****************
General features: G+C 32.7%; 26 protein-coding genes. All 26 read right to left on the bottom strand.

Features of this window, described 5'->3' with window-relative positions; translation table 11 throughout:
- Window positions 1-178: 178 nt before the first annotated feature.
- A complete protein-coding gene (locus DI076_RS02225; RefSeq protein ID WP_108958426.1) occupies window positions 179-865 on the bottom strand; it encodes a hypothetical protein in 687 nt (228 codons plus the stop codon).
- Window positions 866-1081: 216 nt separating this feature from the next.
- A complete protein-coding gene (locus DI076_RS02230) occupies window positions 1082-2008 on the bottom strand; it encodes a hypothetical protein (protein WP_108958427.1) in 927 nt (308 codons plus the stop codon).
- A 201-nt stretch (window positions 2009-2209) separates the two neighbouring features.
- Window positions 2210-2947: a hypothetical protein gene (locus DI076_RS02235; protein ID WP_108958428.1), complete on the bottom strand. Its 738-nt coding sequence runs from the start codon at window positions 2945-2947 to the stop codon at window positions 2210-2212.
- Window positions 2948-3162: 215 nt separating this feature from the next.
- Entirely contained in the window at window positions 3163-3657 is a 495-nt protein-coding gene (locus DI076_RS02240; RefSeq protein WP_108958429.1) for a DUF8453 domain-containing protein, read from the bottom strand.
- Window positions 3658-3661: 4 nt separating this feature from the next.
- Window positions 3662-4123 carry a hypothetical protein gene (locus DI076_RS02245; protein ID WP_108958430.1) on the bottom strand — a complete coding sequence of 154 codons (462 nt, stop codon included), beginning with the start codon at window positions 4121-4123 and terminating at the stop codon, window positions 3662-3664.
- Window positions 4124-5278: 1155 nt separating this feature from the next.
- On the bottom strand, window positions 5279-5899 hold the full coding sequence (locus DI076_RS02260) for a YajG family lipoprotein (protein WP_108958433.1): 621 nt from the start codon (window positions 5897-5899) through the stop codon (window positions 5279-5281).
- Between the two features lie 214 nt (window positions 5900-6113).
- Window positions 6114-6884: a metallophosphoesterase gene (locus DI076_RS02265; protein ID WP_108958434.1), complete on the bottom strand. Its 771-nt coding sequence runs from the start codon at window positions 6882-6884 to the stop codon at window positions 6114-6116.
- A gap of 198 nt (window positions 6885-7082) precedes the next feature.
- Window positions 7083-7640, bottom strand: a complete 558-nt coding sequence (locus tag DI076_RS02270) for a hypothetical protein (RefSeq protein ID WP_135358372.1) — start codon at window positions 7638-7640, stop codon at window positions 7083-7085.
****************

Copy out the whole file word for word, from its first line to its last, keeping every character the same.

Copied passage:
General features: G+C 32.7%; 26 protein-coding genes. All 26 read right to left on the bottom strand.

Features of this window, described 5'->3' with window-relative positions; translation table 11 throughout:
- Window positions 1-178: 178 nt before the first annotated feature.
- A complete protein-coding gene (locus DI076_RS02225; RefSeq protein ID WP_108958426.1) occupies window positions 179-865 on the bottom strand; it encodes a hypothetical protein in 687 nt (228 codons plus the stop codon).
- Window positions 866-1081: 216 nt separating this feature from the next.
- A complete protein-coding gene (locus DI076_RS02230) occupies window positions 1082-2008 on the bottom strand; it encodes a hypothetical protein (protein WP_108958427.1) in 927 nt (308 codons plus the stop codon).
- A 201-nt stretch (window positions 2009-2209) separates the two neighbouring features.
- Window positions 2210-2947: a hypothetical protein gene (locus DI076_RS02235; protein ID WP_108958428.1), complete on the bottom strand. Its 738-nt coding sequence runs from the start codon at window positions 2945-2947 to the stop codon at window positions 2210-2212.
- Window positions 2948-3162: 215 nt separating this feature from the next.
- Entirely contained in the window at window positions 3163-3657 is a 495-nt protein-coding gene (locus DI076_RS02240; RefSeq protein WP_108958429.1) for a DUF8453 domain-containing protein, read from the bottom strand.
- Window positions 3658-3661: 4 nt separating this feature from the next.
- Window positions 3662-4123 carry a hypothetical protein gene (locus DI076_RS02245; protein ID WP_108958430.1) on the bottom strand — a complete coding sequence of 154 codons (462 nt, stop codon included), beginning with the start codon at window positions 4121-4123 and terminating at the stop codon, window positions 3662-3664.
- Window positions 4124-5278: 1155 nt separating this feature from the next.
- On the bottom strand, window positions 5279-5899 hold the full coding sequence (locus DI076_RS02260) for a YajG family lipoprotein (protein WP_108958433.1): 621 nt from the start codon (window positions 5897-5899) through the stop codon (window positions 5279-5281).
- Between the two features lie 214 nt (window positions 5900-6113).
- Window positions 6114-6884: a metallophosphoesterase gene (locus DI076_RS02265; protein ID WP_108958434.1), complete on the bottom strand. Its 771-nt coding sequence runs from the start codon at window positions 6882-6884 to the stop codon at window positions 6114-6116.
- A gap of 198 nt (window positions 6885-7082) precedes the next feature.
- Window positions 7083-7640, bottom strand: a complete 558-nt coding sequence (locus tag DI076_RS02270) for a hypothetical protein (RefSeq protein ID WP_135358372.1) — start codon at window positions 7638-7640, stop codon at window positions 7083-7085.